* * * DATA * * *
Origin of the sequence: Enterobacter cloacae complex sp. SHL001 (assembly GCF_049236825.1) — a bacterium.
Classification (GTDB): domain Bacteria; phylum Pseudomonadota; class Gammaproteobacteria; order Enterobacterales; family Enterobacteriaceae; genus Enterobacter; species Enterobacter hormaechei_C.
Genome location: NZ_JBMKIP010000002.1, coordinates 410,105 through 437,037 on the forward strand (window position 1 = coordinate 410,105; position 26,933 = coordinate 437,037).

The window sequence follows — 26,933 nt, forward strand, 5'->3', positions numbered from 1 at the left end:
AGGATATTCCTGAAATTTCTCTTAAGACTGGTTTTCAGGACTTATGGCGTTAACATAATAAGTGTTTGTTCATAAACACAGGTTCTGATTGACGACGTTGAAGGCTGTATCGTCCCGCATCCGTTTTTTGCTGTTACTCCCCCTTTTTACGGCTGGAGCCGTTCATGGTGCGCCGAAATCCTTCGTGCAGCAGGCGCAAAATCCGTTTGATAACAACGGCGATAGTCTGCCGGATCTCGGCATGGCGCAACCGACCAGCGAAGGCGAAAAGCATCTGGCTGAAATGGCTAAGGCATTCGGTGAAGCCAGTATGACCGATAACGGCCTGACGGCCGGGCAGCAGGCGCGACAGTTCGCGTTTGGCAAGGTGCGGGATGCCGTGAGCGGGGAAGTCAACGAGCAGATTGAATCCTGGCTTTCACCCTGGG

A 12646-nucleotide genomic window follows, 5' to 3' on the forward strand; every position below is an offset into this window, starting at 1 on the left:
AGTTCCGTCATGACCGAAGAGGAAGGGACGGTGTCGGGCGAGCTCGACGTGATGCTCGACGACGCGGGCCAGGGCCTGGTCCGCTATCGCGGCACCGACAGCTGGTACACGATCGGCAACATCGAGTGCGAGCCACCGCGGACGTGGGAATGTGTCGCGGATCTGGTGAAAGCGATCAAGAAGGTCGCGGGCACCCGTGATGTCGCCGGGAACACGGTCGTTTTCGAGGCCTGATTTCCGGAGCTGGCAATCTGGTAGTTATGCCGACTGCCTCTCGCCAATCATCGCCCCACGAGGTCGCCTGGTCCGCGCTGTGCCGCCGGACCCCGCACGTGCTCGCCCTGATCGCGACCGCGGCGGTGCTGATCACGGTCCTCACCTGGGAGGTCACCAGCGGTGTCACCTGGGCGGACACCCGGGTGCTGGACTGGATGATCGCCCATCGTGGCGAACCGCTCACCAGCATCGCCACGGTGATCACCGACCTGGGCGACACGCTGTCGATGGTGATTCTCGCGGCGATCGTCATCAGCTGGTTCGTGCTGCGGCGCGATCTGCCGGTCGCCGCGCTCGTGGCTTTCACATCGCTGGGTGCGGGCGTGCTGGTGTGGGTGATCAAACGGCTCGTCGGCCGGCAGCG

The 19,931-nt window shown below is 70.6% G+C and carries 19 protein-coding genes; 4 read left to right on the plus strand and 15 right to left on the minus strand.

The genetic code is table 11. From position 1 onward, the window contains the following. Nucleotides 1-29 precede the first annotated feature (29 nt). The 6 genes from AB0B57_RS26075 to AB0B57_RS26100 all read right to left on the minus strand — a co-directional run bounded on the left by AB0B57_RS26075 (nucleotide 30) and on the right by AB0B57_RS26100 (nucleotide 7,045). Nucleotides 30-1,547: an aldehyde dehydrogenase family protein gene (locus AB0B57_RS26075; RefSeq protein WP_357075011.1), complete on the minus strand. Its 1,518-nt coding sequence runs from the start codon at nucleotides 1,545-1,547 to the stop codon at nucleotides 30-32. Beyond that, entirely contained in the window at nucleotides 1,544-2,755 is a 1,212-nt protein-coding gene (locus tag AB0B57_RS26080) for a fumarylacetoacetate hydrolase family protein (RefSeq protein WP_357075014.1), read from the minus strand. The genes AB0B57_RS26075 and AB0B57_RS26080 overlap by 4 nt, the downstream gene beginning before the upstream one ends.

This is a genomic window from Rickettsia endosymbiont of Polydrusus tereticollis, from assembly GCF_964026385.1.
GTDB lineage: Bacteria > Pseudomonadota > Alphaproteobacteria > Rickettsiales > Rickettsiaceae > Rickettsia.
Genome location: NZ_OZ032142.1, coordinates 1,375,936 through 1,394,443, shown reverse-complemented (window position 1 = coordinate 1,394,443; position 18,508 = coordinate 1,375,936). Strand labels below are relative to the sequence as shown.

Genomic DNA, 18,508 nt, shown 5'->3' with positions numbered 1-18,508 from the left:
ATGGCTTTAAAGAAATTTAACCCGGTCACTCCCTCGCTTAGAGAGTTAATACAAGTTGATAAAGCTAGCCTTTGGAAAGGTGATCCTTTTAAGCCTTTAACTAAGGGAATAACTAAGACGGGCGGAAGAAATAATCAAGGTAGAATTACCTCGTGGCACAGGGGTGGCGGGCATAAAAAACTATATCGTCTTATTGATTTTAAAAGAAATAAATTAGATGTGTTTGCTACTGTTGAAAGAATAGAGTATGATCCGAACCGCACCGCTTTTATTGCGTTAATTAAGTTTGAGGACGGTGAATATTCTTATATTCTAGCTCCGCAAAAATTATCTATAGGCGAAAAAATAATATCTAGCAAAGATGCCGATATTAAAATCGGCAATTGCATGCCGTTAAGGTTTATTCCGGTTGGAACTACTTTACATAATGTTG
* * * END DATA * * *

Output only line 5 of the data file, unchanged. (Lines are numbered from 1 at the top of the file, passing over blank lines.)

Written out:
AGGATATTCCTGAAATTTCTCTTAAGACTGGTTTTCAGGACTTATGGCGTTAACATAATAAGTGTTTGTTCATAAACACAGGTTCTGATTGACGACGTTGAAGGCTGTATCGTCCCGCATCCGTTTTTTGCTGTTACTCCCCCTTTTTACGGCTGGAGCCGTTCATGGTGCGCCGAAATCCTTCGTGCAGCAGGCGCAAAATCCGTTTGATAACAACGGCGATAGTCTGCCGGATCTCGGCATGGCGCAACCGACCAGCGAAGGCGAAAAGCATCTGGCTGAAATGGCTAAGGCATTCGGTGAAGCCAGTATGACCGATAACGGCCTGACGGCCGGGCAGCAGGCGCGACAGTTCGCGTTTGGCAAGGTGCGGGATGCCGTGAGCGGGGAAGTCAACGAGCAGATTGAATCCTGGCTTTCACCCTGGG